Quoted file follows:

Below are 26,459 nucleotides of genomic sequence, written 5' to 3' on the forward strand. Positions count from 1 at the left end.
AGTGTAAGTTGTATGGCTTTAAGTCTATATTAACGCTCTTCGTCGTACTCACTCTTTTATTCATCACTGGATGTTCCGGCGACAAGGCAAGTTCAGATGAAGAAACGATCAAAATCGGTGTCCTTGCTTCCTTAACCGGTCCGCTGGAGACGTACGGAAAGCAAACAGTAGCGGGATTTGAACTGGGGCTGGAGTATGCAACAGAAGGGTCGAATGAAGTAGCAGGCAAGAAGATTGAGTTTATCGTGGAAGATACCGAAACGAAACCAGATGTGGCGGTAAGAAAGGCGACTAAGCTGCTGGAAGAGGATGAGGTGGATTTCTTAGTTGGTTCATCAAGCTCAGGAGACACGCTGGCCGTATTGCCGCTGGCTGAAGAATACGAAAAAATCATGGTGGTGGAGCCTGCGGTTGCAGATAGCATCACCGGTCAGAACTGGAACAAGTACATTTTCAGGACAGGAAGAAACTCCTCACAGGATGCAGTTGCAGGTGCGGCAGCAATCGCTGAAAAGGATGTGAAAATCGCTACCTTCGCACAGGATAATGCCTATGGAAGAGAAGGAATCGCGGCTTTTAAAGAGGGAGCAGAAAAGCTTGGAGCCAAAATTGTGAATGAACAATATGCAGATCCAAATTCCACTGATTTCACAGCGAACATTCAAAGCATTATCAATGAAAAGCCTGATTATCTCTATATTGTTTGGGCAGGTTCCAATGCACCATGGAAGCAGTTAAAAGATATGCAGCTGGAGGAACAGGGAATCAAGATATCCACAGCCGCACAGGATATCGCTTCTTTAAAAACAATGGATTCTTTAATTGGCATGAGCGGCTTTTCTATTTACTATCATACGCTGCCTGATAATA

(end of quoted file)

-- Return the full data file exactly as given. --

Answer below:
Below are 26,459 nucleotides of genomic sequence, written 5' to 3' on the forward strand. Positions count from 1 at the left end.
AGTGTAAGTTGTATGGCTTTAAGTCTATATTAACGCTCTTCGTCGTACTCACTCTTTTATTCATCACTGGATGTTCCGGCGACAAGGCAAGTTCAGATGAAGAAACGATCAAAATCGGTGTCCTTGCTTCCTTAACCGGTCCGCTGGAGACGTACGGAAAGCAAACAGTAGCGGGATTTGAACTGGGGCTGGAGTATGCAACAGAAGGGTCGAATGAAGTAGCAGGCAAGAAGATTGAGTTTATCGTGGAAGATACCGAAACGAAACCAGATGTGGCGGTAAGAAAGGCGACTAAGCTGCTGGAAGAGGATGAGGTGGATTTCTTAGTTGGTTCATCAAGCTCAGGAGACACGCTGGCCGTATTGCCGCTGGCTGAAGAATACGAAAAAATCATGGTGGTGGAGCCTGCGGTTGCAGATAGCATCACCGGTCAGAACTGGAACAAGTACATTTTCAGGACAGGAAGAAACTCCTCACAGGATGCAGTTGCAGGTGCGGCAGCAATCGCTGAAAAGGATGTGAAAATCGCTACCTTCGCACAGGATAATGCCTATGGAAGAGAAGGAATCGCGGCTTTTAAAGAGGGAGCAGAAAAGCTTGGAGCCAAAATTGTGAATGAACAATATGCAGATCCAAATTCCACTGATTTCACAGCGAACATTCAAAGCATTATCAATGAAAAGCCTGATTATCTCTATATTGTTTGGGCAGGTTCCAATGCACCATGGAAGCAGTTAAAAGATATGCAGCTGGAGGAACAGGGAATCAAGATATCCACAGCCGCACAGGATATCGCTTCTTTAAAAACAATGGATTCTTTAATTGGCATGAGCGGCTTTTCTATTTACTATCATACGCTGCCTGATAATA